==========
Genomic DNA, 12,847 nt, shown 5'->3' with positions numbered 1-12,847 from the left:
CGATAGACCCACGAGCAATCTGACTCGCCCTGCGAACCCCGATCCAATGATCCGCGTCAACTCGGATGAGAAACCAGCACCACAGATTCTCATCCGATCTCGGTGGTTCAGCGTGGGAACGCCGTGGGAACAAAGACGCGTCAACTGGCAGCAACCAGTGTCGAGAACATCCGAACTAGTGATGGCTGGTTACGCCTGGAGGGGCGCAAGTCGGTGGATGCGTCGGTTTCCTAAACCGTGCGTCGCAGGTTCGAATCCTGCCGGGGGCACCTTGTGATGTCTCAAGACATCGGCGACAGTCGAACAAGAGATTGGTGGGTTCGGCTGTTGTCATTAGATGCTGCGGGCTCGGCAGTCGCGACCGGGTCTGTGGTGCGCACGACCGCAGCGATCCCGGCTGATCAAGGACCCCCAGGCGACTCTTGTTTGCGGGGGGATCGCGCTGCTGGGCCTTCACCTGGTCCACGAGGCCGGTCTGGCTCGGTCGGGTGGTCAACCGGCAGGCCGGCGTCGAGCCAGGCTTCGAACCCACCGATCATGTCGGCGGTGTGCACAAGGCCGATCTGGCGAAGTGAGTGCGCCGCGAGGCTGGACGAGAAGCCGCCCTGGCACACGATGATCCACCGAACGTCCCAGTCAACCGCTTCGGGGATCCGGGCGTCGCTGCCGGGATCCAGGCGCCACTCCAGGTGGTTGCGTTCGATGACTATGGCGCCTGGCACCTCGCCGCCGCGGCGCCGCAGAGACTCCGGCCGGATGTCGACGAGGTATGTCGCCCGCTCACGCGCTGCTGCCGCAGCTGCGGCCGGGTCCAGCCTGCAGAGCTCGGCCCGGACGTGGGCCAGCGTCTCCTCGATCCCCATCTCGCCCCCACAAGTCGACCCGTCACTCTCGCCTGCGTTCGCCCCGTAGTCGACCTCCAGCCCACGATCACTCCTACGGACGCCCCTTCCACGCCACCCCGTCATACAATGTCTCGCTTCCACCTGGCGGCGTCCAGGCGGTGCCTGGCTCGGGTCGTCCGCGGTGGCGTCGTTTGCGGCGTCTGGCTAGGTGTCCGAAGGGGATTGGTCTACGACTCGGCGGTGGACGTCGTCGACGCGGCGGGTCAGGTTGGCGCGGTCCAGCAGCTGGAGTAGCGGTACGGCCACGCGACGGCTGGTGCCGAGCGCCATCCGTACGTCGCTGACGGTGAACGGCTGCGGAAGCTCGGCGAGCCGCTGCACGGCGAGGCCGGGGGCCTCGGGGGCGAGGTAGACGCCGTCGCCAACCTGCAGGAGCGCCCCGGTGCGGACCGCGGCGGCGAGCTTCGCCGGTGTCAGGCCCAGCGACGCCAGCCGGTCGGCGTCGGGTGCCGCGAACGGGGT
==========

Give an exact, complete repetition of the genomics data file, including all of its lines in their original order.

Genomic DNA, 12,847 nt, shown 5'->3' with positions numbered 1-12,847 from the left:
CGATAGACCCACGAGCAATCTGACTCGCCCTGCGAACCCCGATCCAATGATCCGCGTCAACTCGGATGAGAAACCAGCACCACAGATTCTCATCCGATCTCGGTGGTTCAGCGTGGGAACGCCGTGGGAACAAAGACGCGTCAACTGGCAGCAACCAGTGTCGAGAACATCCGAACTAGTGATGGCTGGTTACGCCTGGAGGGGCGCAAGTCGGTGGATGCGTCGGTTTCCTAAACCGTGCGTCGCAGGTTCGAATCCTGCCGGGGGCACCTTGTGATGTCTCAAGACATCGGCGACAGTCGAACAAGAGATTGGTGGGTTCGGCTGTTGTCATTAGATGCTGCGGGCTCGGCAGTCGCGACCGGGTCTGTGGTGCGCACGACCGCAGCGATCCCGGCTGATCAAGGACCCCCAGGCGACTCTTGTTTGCGGGGGGATCGCGCTGCTGGGCCTTCACCTGGTCCACGAGGCCGGTCTGGCTCGGTCGGGTGGTCAACCGGCAGGCCGGCGTCGAGCCAGGCTTCGAACCCACCGATCATGTCGGCGGTGTGCACAAGGCCGATCTGGCGAAGTGAGTGCGCCGCGAGGCTGGACGAGAAGCCGCCCTGGCACACGATGATCCACCGAACGTCCCAGTCAACCGCTTCGGGGATCCGGGCGTCGCTGCCGGGATCCAGGCGCCACTCCAGGTGGTTGCGTTCGATGACTATGGCGCCTGGCACCTCGCCGCCGCGGCGCCGCAGAGACTCCGGCCGGATGTCGACGAGGTATGTCGCCCGCTCACGCGCTGCTGCCGCAGCTGCGGCCGGGTCCAGCCTGCAGAGCTCGGCCCGGACGTGGGCCAGCGTCTCCTCGATCCCCATCTCGCCCCCACAAGTCGACCCGTCACTCTCGCCTGCGTTCGCCCCGTAGTCGACCTCCAGCCCACGATCACTCCTACGGACGCCCCTTCCACGCCACCCCGTCATACAATGTCTCGCTTCCACCTGGCGGCGTCCAGGCGGTGCCTGGCTCGGGTCGTCCGCGGTGGCGTCGTTTGCGGCGTCTGGCTAGGTGTCCGAAGGGGATTGGTCTACGACTCGGCGGTGGACGTCGTCGACGCGGCGGGTCAGGTTGGCGCGGTCCAGCAGCTGGAGTAGCGGTACGGCCACGCGACGGCTGGTGCCGAGCGCCATCCGTACGTCGCTGACGGTGAACGGCTGCGGAAGCTCGGCGAGCCGCTGCACGGCGAGGCCGGGGGCCTCGGGGGCGAGGTAGACGCCGTCGCCAACCTGCAGGAGCGCCCCGGTGCGGACCGCGGCGGCGAGCTTCGCCGGTGTCAGGCCCAGCGACGCCAGCCGGTCGGCGTCGGGTGCCGCGAACGGGGT